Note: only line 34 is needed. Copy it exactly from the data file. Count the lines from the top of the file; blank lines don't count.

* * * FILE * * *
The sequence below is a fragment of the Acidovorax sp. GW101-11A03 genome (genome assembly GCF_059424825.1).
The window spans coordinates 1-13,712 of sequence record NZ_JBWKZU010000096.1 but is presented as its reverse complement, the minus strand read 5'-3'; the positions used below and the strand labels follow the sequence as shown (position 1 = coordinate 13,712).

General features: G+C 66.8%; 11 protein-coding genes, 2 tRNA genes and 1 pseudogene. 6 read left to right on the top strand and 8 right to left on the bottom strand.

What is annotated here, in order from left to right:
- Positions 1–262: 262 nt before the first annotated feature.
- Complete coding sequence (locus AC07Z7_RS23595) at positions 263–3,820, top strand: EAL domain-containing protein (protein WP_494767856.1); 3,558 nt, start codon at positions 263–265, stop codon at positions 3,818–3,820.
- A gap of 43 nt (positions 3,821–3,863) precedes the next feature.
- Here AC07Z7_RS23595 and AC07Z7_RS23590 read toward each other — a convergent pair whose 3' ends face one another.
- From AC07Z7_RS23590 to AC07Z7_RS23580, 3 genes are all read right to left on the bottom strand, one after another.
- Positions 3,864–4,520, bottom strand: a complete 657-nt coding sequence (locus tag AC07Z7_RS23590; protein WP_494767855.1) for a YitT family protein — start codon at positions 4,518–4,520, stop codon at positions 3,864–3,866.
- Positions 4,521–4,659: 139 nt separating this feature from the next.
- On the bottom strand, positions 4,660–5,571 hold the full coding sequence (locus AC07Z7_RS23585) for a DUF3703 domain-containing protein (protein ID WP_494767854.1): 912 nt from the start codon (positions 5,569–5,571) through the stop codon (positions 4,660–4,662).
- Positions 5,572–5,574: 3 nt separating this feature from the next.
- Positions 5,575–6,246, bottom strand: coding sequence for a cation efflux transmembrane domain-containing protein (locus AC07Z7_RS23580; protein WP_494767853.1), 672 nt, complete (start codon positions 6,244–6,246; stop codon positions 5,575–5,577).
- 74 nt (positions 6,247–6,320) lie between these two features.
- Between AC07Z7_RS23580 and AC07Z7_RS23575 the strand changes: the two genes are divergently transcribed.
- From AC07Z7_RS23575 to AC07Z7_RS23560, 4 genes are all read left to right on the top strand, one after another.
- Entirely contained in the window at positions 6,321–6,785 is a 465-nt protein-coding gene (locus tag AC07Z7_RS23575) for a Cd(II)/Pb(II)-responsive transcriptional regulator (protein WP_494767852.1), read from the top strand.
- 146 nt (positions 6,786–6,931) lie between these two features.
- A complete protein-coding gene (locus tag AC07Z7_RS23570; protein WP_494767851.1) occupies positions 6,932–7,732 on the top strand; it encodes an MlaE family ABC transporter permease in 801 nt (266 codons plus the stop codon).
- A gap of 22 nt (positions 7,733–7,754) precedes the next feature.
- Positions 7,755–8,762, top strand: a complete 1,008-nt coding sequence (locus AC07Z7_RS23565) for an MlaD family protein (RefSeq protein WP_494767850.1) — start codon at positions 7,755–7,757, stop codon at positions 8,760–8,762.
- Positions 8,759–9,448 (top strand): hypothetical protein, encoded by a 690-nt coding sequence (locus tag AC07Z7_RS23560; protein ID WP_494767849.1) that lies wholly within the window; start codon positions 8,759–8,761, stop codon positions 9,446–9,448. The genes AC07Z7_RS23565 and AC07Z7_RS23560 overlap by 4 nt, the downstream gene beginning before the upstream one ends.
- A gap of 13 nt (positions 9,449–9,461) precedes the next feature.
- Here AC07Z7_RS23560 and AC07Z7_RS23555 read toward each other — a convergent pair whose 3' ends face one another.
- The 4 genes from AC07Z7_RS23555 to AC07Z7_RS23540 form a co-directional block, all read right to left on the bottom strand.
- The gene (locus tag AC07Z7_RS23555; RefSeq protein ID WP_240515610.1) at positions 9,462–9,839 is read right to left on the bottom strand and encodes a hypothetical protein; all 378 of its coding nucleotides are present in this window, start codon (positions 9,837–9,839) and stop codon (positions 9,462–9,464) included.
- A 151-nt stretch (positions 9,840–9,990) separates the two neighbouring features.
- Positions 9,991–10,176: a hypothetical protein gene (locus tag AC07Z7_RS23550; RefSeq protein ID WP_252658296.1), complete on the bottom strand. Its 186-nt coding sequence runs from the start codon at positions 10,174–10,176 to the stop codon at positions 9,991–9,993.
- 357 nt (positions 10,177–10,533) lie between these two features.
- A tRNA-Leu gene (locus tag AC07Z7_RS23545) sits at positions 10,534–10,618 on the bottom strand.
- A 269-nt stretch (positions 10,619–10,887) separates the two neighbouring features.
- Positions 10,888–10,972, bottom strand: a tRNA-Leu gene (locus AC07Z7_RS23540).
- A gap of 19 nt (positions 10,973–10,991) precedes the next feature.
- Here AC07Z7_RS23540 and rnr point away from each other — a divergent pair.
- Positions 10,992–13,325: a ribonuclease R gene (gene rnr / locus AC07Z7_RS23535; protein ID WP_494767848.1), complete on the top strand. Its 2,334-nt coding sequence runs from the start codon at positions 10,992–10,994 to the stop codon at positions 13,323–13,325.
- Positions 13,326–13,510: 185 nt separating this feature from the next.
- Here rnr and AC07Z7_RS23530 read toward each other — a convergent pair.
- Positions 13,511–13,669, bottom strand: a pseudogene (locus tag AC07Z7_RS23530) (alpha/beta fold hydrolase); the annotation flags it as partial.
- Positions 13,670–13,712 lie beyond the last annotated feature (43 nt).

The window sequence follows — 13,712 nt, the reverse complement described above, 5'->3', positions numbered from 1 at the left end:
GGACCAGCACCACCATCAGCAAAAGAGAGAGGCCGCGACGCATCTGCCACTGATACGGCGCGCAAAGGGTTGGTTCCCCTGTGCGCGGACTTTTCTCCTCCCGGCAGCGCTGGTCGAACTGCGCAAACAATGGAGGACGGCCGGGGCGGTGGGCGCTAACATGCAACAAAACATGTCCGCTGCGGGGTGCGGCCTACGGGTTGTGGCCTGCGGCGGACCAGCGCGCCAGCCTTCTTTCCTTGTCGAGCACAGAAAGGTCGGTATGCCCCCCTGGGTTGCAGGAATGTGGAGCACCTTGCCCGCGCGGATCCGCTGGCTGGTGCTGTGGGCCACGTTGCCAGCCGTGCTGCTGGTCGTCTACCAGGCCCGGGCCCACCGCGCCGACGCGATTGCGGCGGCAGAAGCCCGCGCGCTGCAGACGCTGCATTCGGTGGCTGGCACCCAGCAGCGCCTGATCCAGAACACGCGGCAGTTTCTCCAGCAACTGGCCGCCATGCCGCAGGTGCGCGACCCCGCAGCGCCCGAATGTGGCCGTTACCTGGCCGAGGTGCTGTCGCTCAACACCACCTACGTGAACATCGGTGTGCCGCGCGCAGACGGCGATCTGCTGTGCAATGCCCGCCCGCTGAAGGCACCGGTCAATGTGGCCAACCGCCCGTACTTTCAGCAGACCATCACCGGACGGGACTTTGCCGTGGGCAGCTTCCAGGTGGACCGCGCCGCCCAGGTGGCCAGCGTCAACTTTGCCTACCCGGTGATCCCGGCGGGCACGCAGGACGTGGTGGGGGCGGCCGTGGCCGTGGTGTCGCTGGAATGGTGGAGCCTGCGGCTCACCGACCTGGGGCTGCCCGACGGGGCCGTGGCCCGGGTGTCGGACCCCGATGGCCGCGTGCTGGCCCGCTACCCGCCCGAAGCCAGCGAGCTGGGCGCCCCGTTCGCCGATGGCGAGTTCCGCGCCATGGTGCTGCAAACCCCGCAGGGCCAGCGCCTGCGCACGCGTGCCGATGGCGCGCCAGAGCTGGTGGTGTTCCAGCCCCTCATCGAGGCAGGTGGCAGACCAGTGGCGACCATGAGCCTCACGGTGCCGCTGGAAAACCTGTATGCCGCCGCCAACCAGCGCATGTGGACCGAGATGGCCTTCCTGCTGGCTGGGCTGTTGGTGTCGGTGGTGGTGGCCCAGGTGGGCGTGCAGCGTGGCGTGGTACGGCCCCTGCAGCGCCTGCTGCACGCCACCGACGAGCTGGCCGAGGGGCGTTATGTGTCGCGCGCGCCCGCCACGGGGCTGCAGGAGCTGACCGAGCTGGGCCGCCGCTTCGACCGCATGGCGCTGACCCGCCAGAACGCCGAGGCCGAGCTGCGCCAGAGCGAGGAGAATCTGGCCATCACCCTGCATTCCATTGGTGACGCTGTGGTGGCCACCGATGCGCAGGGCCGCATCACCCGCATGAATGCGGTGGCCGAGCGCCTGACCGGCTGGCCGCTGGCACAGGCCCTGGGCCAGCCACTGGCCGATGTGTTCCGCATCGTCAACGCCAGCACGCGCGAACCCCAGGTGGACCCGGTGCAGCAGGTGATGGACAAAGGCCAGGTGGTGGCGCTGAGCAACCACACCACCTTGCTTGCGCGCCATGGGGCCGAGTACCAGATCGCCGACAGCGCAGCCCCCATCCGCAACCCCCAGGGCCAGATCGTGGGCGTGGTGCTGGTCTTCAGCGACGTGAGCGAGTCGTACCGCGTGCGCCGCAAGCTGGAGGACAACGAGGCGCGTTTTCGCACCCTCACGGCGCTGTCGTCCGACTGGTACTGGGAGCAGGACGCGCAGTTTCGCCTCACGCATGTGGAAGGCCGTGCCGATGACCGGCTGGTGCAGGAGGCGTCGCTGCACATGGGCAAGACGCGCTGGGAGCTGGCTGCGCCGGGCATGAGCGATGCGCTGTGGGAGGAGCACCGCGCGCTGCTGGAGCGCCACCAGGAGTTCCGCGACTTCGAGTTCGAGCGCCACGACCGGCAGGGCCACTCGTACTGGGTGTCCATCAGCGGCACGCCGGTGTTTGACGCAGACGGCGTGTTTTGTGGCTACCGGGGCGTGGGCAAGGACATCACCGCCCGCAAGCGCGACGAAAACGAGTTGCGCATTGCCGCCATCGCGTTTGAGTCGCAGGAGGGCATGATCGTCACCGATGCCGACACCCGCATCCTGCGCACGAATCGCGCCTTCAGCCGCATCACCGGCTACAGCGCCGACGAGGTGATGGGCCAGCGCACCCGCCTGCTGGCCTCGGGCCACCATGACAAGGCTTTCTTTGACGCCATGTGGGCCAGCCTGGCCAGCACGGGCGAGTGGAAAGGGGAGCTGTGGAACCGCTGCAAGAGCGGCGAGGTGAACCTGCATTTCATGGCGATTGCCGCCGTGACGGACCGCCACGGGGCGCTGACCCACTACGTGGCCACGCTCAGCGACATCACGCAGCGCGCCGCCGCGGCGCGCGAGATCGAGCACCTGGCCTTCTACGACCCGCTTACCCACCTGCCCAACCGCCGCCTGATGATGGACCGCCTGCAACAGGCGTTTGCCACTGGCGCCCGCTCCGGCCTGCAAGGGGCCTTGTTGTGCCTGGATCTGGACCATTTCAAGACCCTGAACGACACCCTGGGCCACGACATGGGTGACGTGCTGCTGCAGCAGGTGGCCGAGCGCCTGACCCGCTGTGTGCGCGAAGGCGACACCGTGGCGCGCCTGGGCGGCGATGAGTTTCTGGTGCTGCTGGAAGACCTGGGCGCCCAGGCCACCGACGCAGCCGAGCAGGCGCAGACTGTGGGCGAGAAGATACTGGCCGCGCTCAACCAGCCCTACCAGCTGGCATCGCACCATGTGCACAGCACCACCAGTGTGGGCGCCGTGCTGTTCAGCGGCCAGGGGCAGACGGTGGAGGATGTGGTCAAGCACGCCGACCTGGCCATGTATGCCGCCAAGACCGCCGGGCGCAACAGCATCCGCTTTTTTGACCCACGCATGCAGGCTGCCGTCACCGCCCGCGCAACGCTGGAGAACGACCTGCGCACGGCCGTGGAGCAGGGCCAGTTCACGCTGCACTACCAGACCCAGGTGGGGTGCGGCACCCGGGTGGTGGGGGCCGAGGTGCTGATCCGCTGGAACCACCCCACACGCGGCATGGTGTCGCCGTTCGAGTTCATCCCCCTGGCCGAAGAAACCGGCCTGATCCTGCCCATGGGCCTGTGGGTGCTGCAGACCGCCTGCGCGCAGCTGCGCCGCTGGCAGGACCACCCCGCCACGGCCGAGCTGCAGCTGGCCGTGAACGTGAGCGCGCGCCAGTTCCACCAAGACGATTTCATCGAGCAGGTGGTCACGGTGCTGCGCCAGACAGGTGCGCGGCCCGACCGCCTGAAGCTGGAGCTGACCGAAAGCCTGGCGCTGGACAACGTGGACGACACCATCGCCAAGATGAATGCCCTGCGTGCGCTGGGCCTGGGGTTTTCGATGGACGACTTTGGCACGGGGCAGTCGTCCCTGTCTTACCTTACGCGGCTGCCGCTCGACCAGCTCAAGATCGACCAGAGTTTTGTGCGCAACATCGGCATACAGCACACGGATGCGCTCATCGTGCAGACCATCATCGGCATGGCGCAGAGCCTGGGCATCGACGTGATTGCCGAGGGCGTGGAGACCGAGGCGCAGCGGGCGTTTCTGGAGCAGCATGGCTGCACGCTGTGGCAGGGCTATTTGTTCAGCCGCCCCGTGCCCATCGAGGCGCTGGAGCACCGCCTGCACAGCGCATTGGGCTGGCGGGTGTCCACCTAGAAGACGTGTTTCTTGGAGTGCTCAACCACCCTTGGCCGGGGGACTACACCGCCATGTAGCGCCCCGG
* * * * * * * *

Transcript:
- A gap of 19 nt (positions 10,973–10,991) precedes the next feature.